NEW YORK, SEPT. 12 -- Mats Wilander did two things today for the first time in his tennis career: he reached the final of the U.S. Open and he threw a temper tantrum -- but not in that order. Ivan Lendl did two things he does all the time: he beat Jimmy Connors and reached the Open final.

Lendl's 6-4, 6-2, 6-2 victory over Connors put him into the final here for the sixth straight year. It was also the 14th straight victory for Lendl over his one-time tormentor.

"I'm playing really solid and confident right now," Lendl said. "I knew if I didn't give him any easy points, I should be able to beat him."

Now, the only thing standing between Lendl and a third straight Open title is Wilander, whose behavior today en route to a 6-4, 3-6, 6-3, 6-4 victory over fellow Swede Stefan Edberg was decidedly out of character.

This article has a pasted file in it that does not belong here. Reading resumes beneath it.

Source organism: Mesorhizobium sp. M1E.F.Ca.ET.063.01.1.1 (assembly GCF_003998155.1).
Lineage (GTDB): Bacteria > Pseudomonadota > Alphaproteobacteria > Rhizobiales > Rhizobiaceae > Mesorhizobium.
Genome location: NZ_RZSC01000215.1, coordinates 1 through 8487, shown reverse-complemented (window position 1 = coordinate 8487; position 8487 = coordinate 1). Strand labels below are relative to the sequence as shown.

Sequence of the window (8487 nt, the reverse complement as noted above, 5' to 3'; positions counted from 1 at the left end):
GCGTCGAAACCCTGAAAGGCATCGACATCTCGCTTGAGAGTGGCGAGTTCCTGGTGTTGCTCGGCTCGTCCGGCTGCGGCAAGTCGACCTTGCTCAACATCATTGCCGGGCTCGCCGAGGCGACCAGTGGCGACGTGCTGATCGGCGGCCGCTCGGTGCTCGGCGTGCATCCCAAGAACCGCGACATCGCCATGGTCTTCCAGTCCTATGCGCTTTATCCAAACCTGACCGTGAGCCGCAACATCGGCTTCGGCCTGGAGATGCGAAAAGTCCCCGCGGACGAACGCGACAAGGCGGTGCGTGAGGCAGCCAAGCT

It began Friday evening, when Wilander learned that U.S. Tennis Association officials had decided to move up the starting time of the match an hour to 10 a.m., because rain had been predicted for this afternoon. Wilander left the grounds before the decision was made and learned of it at about 7 p.m. when he returned to his Manhattan apartment and was told the news by his mother-in-law.

"I didn't think it was fair," Wilander said. "I don't think you should play a Grand Slam semifinal at 10 in the morning. Stefan played {doubles} yesterday, we both played singles Thursday. The other two guys haven't played since Wednesday. They should have played first."

Connors and Lendl were not about to play first. CBS pays the USTA more than $12 million a year for the television rights to the tournament. In return, the USTA gives the network almost total control over scheduling. There was no way CBS would accept Wilander-Edberg as the feature match of the afternoon.

"This is an American tournament," said Grand Prix Supervisor Ken Farrar. "We had to go by which was likely to be the more popular match. That was Connors-Lendl. Let's face it, we're selling a product here."